In my last post I shared my discovery that the current MS exacerbation was effecting not only my legs, but also some of my cognition functions.  In it I promised to use the opportunity to explore/do field research on how yoga might help with the cognition aspect. I kept that promise and I will share what I learned.  But, I think telling a bit about my previous encounters with MS-related cognition issues can provide important perspective. To keep this post from becoming even longer , I’m making this Part 1 of a 2-parter.

I was diagnosed with MS in January 2005 and that June began to have trouble with many of my executive functions (planning, problem-solving, switching tasks, verbal reasoning, working memory, etc..).  I was working in fund development, an area I’d been in for 10 years. The work was highly dependent on executive functioning skills and required the ability to juggle several projects at once. One day I found myself having trouble reconnecting with my train of thought when switching between projects.  Another day I’d read guidelines and information material from a potential funding source and discover I couldn’t translate what “We” did into language that matched what “They” were interested in.  I also began to struggle with pulling information I knew from my brain to my lips.  Then there was the day I sat down at my desk and had no idea where to start.  I was so frustrated.  Many of my drives home were made in tears.

No one had told me MS could affect my ability to think.  Back then, cognition problems weren’t on most lists of potential MS-symptoms.  I thought I was losing my mind.  I have always been labeled as “smart.”  In school I ran with the “smart kids” and always gravitated towards people with a quick wit.  Multi-tasking was second nature and the field of fund development had fit me like a glove.  Now, my gloves had holes and I had no idea why.

I developed coping skills that, for the most part, kept my struggles hidden at work.  (In writing this I’ve realized that these coping skills also kept my neurologist from seeing how bad the problems were.) I confided in the receptionist and my assistant, and will be forever grateful for their help during the summer of 2005.  Still, staying on top of things required an extraordinary amount of mental and physical energy.  I had struggled with fatigue from the start and these added challenges drained me.

When I spoke to my step-mom about what was going on, she told me that my uncle (who’d had MS and passed the year before I was diagnosed) experienced cognitive difficulties.  It was something my parents had chosen not to tell me because (1) they didn’t want to scare me, and (2) they hadn’t been sure it was MS-related.  Afterall, he lived most of his life during a time when it was thought MS couldn’t effect cognition. A viewpoint that had only begun to be called into serious question a few years before my diagnosis.  It wasn’t until reading Facing the Cognitive Challenges of Multiple Sclerosis by Jeffrey Gingold in mid 2006 that I even came across another whose experiences mirrored some of mine.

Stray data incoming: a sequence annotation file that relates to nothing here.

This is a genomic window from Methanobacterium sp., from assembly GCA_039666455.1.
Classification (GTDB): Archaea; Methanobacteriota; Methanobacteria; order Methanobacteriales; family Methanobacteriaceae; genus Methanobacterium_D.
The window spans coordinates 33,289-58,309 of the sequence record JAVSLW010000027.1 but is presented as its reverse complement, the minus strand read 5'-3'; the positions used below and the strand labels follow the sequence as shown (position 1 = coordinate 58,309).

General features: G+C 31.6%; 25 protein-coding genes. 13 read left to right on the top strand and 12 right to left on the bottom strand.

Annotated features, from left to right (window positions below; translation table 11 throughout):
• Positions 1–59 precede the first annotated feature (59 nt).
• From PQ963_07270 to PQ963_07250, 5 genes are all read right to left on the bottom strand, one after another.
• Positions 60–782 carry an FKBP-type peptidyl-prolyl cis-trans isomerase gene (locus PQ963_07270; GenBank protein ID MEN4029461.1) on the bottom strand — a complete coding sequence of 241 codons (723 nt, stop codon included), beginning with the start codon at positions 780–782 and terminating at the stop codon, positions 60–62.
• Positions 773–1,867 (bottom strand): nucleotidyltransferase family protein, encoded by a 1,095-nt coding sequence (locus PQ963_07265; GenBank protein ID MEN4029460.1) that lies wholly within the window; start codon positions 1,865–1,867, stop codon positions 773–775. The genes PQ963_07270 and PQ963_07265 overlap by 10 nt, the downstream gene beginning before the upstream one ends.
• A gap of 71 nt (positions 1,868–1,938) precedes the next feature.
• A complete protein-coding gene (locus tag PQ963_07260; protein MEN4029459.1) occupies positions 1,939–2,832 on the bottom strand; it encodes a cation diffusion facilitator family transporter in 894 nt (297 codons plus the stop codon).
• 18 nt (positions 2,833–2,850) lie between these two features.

The cognitive problems began to subside by the end of summer. But other non-health circumstances arose and I resigned in October.  I tried doing some consulting work in early 2006, but cognitive problems resurfaced that spring. That’s when I put my fund development career on the shelf.

Of all the MS-related symptoms I’ve experienced, none has messed with my sense of self and identity like the cognition problems did.  During those times I didn’t feel smart.  The wit wasn’t there — well, not at the speed I was used to.  I’d been a talker, a communicator.  I’d always said that I’d rather ask someone for a $1,000 donation than plan a special event. During these “phases” my ability to get my point across was compromised. Conversations with me became a guessing game for my husband as I substituted “thingy,thing-a-ma-bob, whatcha-ma-call-it” and other expressions for words I couldn’t find in my mental dictionary.

If I wasn’t the Smart Girl, the Witty Girl….  If I couldn’t drive the freeway or read a map due to spatial relationship problems….. couldn’t read a book without constantly re-reading passages to remember what was going on…. couldn’t make quick decisions, even on something as simple as “paper or plastic”…… wasn’t able to convince people and institutions to invest in the work my organization was doing… then WHO WAS I????

I didn’t rediscover yoga until January 2006. My understanding of it as more than “just stretching” was still in the future when the cognition problems resurfaced that spring. It hadn’t yet become a sustaining practice in my life.  I hadn’t yet learned I was more than what I did to earn a living; more than my hobbies and interests; more than my brain and sarcastic wit.

The “About” section alludes to the fact that I grew up in an abusive situation. I won’t elaborate here except to say that growing up with an abusive parent, especially when there is significant mental and emotional abuse,does a number on your sense of self-worth and self-esteem.  I saw a therapist earlier in the decade and thought I had worked through all that.  But, this identity crisis brought the old wounds and doubts to the surface.

Though it didn’t seem so at the time, this was a good thing.  I went back into therapy with a different counselor — one who understood both the dynamics of abuse and the challenges of living with a chronic illness.  The question of “Who am I?” required me to look at the stories I’d been told — stories I’d believed about not being lovable and “less than.” It was during this time that my yoga practice shifted from stretching to something much more; something healing.  And because of this shift and my practice for the last seven years, I was better prepared when cognitive problems arose this past July.

Until next time (when I really will share what I learned this time around)…..

Namaste,
Deb